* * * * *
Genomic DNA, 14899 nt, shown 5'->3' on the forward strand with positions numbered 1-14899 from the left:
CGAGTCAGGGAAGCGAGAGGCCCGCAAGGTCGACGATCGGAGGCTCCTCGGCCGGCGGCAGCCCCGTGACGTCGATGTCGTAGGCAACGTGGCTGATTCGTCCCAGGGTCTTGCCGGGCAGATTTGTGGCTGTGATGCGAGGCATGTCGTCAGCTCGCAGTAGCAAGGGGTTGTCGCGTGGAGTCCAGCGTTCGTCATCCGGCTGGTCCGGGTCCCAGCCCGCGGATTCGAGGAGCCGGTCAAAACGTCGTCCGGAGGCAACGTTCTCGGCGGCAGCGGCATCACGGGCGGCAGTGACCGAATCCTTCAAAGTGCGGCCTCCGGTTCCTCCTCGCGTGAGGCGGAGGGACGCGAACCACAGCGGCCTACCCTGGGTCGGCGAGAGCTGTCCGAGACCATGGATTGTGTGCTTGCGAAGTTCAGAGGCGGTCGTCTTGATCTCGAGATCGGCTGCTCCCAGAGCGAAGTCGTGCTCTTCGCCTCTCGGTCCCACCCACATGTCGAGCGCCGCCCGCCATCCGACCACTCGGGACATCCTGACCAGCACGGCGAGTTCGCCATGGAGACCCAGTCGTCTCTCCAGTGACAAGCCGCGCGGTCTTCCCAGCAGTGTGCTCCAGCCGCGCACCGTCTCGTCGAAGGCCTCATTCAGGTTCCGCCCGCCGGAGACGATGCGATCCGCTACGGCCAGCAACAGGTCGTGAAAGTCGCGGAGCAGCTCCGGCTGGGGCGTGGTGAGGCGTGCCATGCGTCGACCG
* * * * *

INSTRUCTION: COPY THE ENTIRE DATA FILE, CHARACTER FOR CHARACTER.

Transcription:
Genomic DNA, 14899 nt, shown 5'->3' on the forward strand with positions numbered 1-14899 from the left:
CGAGTCAGGGAAGCGAGAGGCCCGCAAGGTCGACGATCGGAGGCTCCTCGGCCGGCGGCAGCCCCGTGACGTCGATGTCGTAGGCAACGTGGCTGATTCGTCCCAGGGTCTTGCCGGGCAGATTTGTGGCTGTGATGCGAGGCATGTCGTCAGCTCGCAGTAGCAAGGGGTTGTCGCGTGGAGTCCAGCGTTCGTCATCCGGCTGGTCCGGGTCCCAGCCCGCGGATTCGAGGAGCCGGTCAAAACGTCGTCCGGAGGCAACGTTCTCGGCGGCAGCGGCATCACGGGCGGCAGTGACCGAATCCTTCAAAGTGCGGCCTCCGGTTCCTCCTCGCGTGAGGCGGAGGGACGCGAACCACAGCGGCCTACCCTGGGTCGGCGAGAGCTGTCCGAGACCATGGATTGTGTGCTTGCGAAGTTCAGAGGCGGTCGTCTTGATCTCGAGATCGGCTGCTCCCAGAGCGAAGTCGTGCTCTTCGCCTCTCGGTCCCACCCACATGTCGAGCGCCGCCCGCCATCCGACCACTCGGGACATCCTGACCAGCACGGCGAGTTCGCCATGGAGACCCAGTCGTCTCTCCAGTGACAAGCCGCGCGGTCTTCCCAGCAGTGTGCTCCAGCCGCGCACCGTCTCGTCGAAGGCCTCATTCAGGTTCCGCCCGCCGGAGACGATGCGATCCGCTACGGCCAGCAACAGGTCGTGAAAGTCGCGGAGCAGCTCCGGCTGGGGCGTGGTGAGGCGTGCCATGCGTCGACCG